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Sebastian Junger’s new book “Tribe” is nothing short of a lesson for all Americans

Here are the best military photos of the week
Sebastian Junger embedded with Army troops at Combat Outpost Restrepo In Eastern Afghanistan. (Photo: Vanity Fair)


Sebastian Junger spent nearly twenty years writing about dangerous professions, most notably those surrounding war and other conflicts. Although he retired from war reporting after longtime collaborator Tim Hetherington was killed during the Libyan Civil War, he has a lot of experiences on which to reflect. In his new book, Tribe: On Homecoming and Belonging, he contextualizes a life spent close to death and danger and provides lessons for modern societies that have struggled with the fact that technological improvements and material wealth haven’t necessarily made their populations happier.

Tribe is the 54-year-old Junger’s own homecoming of sorts. He was a Vanity Fair contributor when he spent time in Afghanistan’s Korengal Valley, which was also his first collaboration with photographer Tim Hetherington. That collaboration led to three films based on the pair’s time in the valley: “Restrepo,” “Korengal,” and “The Last Patrol,” as well as Junger’s book, War. After Hetherington was killed in Misrata, Libya in 2011, Junger produced “Which Way is the Front Line From Here? The Life and Time of Tim Hetherington” for HBO documentary films.

Junger’s lifetime of covering conflict led him to write Tribe, the theme of which is how modern society has isolated individuals and marginalized the value of groups – a phenomenon to which returning warfighters can relate. Junger notes there are positive effects of war on mental health and long-term resilience, using examples of war trauma from Sri Lanka to Israel and Liberia to Cote d’Ivoire to illustrate the effects of war. He explains the utility of the “shared public meaning” and why it’s crucial for warriors to return to a society that understands them. He argues that “honoring” veterans at sporting events, letting uniformed service people board planes first, and formulaic phrases like “thank you for your service” only serve to deepen the divide between the military and civilians by highlighting the fact that some serve and some don’t.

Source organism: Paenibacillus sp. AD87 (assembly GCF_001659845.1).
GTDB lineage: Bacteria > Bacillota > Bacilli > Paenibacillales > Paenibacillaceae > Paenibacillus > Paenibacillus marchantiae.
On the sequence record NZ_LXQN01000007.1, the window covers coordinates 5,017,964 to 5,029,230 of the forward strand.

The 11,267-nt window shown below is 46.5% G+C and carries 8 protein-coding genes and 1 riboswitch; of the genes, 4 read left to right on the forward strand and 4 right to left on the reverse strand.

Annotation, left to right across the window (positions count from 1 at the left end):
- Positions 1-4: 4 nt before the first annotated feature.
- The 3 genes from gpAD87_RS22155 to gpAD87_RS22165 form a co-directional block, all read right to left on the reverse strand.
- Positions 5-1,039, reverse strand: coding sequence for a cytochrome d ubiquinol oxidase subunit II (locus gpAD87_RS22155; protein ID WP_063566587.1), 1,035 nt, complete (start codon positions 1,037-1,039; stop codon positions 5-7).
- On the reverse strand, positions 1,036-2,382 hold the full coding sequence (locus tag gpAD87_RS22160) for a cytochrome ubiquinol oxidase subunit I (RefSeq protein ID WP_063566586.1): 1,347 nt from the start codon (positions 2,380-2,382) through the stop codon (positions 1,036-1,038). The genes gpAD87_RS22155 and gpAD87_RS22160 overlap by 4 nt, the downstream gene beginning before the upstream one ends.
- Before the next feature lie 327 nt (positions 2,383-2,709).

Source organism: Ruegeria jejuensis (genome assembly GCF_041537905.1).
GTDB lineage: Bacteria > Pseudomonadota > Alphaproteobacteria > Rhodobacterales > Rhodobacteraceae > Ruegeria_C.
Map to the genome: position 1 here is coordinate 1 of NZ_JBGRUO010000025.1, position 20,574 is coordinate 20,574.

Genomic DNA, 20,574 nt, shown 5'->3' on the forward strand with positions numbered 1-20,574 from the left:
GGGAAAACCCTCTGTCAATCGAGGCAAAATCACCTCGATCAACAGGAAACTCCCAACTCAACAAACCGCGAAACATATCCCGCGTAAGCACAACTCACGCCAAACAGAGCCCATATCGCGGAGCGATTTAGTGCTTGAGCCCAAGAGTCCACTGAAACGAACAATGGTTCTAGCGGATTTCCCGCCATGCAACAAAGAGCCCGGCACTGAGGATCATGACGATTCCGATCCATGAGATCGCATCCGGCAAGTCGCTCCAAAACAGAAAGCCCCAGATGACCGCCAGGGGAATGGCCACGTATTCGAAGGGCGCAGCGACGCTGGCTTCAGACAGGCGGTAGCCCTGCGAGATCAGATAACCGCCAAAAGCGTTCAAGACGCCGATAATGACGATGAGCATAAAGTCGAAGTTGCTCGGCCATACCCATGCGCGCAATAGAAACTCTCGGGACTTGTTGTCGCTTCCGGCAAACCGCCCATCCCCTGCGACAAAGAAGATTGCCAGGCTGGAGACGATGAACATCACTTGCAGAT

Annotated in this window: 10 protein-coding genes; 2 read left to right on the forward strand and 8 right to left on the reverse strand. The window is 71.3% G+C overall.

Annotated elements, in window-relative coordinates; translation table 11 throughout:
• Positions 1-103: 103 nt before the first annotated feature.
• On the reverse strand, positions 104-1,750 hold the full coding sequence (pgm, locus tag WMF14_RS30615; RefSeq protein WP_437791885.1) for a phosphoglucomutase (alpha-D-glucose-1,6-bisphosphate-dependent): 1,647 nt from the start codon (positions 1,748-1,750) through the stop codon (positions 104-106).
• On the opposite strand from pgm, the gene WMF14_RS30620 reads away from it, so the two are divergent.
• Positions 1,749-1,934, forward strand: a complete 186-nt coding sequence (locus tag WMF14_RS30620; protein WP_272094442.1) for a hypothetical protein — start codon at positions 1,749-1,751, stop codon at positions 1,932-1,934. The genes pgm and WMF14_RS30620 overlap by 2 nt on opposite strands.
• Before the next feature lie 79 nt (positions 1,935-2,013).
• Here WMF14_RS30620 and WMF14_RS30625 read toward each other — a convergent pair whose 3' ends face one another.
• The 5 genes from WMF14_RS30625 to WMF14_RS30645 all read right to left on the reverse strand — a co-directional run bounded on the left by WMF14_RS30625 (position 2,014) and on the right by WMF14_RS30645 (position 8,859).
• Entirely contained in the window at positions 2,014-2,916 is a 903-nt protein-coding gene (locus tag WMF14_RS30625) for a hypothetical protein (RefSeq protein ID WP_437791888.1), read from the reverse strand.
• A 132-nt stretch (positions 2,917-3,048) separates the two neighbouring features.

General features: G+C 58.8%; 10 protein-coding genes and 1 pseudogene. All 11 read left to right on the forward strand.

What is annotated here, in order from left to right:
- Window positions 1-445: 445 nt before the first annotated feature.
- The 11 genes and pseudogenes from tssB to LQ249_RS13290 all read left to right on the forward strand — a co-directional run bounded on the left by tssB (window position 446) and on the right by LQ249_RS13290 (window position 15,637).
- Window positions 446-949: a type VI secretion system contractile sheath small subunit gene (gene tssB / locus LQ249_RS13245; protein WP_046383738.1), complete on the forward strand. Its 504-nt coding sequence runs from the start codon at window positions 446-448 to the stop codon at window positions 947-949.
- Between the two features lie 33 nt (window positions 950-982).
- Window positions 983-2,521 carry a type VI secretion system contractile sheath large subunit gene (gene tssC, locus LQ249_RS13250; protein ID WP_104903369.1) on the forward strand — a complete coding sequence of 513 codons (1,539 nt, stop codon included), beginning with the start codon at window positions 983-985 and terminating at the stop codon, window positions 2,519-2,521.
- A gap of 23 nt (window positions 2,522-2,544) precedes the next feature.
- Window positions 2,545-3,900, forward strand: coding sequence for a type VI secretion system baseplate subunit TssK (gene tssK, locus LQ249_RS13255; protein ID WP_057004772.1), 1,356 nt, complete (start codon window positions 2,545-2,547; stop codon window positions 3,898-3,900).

Here are the best military photos of the week
Junger’s main discussion about combat veterans is that they require three things: a society that is egalitarian and gives them the chance to succeed, to not be seen as victims, and to feel as necessary and productive as they were on the battlefield. According to his findings, the U.S. ranks very low on all of these because there’s no cultural perception of any shared responsibility. The shared responsibility of the whole for the one is what Tribe is all about.

The book isn’t about just veterans or victims of conflict. The recurrence and spread of individualism have an effect on all of us. Junger delves into the history of the native tribes of the United States to illustrate his points: tribal societies were more socially progressive and conscious of the suffering of its members, especially those who went to war. Collective societies tended to be happier units because they cultivated collectivized happiness. Everyone in a tribe has a role to play, and everyone feels useful.

Sebastian Junger’s newest book isn’t about veterans, but Tribe is full of lessons all veterans should heed when seeking their tribes. More broadly, Tribe’s lessons should be heeded by the entire nation, especially during this election season that seems to be more divisive with each step in the process of finding those who would lead us in bringing us all together.

For more information on Sebastian Junger and “Tribe” visit www.sebastianjunger.com.

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Rob Riggle to host ‘InVETational’ golf tourney to benefit Semper Fi Fund

We Are The Mighty and Marine Corps veteran, actor and comedian Rob Riggle present The Rob Riggle #InVETational Golf Classic. The veteran­/celebrity golf tournament will raise money and awareness for the Semper Fi Fund. The Rob Riggle #InVETational Golf Classic will take place at the world-class Valencia Country Club in Los Angeles on Dec. 5, 2016.


During this high-­octane golf tourney, veteran and celebrity teams will contend for the lowest scores and most laughs to raise funds and awareness for the renowned Semper Fi Fund, one of our nation’s most respected veteran nonprofits. Semper Fi Fund provides immediate and lifetime support to post-­9/11 critically ill and injured service members from all branches of the military. Since inception, Semper Fi Fund has assisted over 16,800 service members and their families totaling more than $133 million in assistance.